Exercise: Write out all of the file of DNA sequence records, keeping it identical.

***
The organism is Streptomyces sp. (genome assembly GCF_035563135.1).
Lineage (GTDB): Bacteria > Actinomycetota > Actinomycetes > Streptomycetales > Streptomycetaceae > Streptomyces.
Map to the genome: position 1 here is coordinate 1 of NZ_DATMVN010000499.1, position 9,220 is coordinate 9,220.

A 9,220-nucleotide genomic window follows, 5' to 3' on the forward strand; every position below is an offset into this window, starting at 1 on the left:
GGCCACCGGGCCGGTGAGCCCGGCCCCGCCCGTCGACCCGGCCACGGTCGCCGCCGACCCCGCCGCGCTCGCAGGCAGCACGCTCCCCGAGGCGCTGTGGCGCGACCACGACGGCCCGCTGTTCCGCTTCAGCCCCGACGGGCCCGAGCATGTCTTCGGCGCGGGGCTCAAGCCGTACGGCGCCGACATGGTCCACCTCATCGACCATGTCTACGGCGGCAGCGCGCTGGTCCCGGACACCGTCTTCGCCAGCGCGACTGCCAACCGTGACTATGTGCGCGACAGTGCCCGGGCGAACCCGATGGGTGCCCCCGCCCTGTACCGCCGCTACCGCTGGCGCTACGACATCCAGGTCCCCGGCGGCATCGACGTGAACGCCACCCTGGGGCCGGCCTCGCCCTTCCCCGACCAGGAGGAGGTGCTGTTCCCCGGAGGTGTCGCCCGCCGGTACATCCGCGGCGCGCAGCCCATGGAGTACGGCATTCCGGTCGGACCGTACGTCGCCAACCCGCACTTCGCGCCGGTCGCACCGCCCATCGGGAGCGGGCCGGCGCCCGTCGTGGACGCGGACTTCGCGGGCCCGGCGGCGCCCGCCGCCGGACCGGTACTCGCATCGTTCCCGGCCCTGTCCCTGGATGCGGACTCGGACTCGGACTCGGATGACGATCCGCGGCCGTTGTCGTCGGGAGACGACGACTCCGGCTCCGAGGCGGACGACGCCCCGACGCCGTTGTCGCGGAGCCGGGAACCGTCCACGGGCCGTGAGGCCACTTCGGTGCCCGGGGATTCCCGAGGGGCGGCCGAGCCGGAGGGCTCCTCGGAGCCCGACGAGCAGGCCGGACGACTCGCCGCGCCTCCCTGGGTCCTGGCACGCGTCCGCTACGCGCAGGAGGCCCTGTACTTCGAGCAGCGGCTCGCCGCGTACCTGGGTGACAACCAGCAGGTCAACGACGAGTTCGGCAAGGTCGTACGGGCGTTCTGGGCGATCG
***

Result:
The organism is Streptomyces sp. (genome assembly GCF_035563135.1).
Lineage (GTDB): Bacteria > Actinomycetota > Actinomycetes > Streptomycetales > Streptomycetaceae > Streptomyces.
Map to the genome: position 1 here is coordinate 1 of NZ_DATMVN010000499.1, position 9,220 is coordinate 9,220.

A 9,220-nucleotide genomic window follows, 5' to 3' on the forward strand; every position below is an offset into this window, starting at 1 on the left:
GGCCACCGGGCCGGTGAGCCCGGCCCCGCCCGTCGACCCGGCCACGGTCGCCGCCGACCCCGCCGCGCTCGCAGGCAGCACGCTCCCCGAGGCGCTGTGGCGCGACCACGACGGCCCGCTGTTCCGCTTCAGCCCCGACGGGCCCGAGCATGTCTTCGGCGCGGGGCTCAAGCCGTACGGCGCCGACATGGTCCACCTCATCGACCATGTCTACGGCGGCAGCGCGCTGGTCCCGGACACCGTCTTCGCCAGCGCGACTGCCAACCGTGACTATGTGCGCGACAGTGCCCGGGCGAACCCGATGGGTGCCCCCGCCCTGTACCGCCGCTACCGCTGGCGCTACGACATCCAGGTCCCCGGCGGCATCGACGTGAACGCCACCCTGGGGCCGGCCTCGCCCTTCCCCGACCAGGAGGAGGTGCTGTTCCCCGGAGGTGTCGCCCGCCGGTACATCCGCGGCGCGCAGCCCATGGAGTACGGCATTCCGGTCGGACCGTACGTCGCCAACCCGCACTTCGCGCCGGTCGCACCGCCCATCGGGAGCGGGCCGGCGCCCGTCGTGGACGCGGACTTCGCGGGCCCGGCGGCGCCCGCCGCCGGACCGGTACTCGCATCGTTCCCGGCCCTGTCCCTGGATGCGGACTCGGACTCGGACTCGGATGACGATCCGCGGCCGTTGTCGTCGGGAGACGACGACTCCGGCTCCGAGGCGGACGACGCCCCGACGCCGTTGTCGCGGAGCCGGGAACCGTCCACGGGCCGTGAGGCCACTTCGGTGCCCGGGGATTCCCGAGGGGCGGCCGAGCCGGAGGGCTCCTCGGAGCCCGACGAGCAGGCCGGACGACTCGCCGCGCCTCCCTGGGTCCTGGCACGCGTCCGCTACGCGCAGGAGGCCCTGTACTTCGAGCAGCGGCTCGCCGCGTACCTGGGTGACAACCAGCAGGTCAACGACGAGTTCGGCAAGGTCGTACGGGCGTTCTGGGCGATCG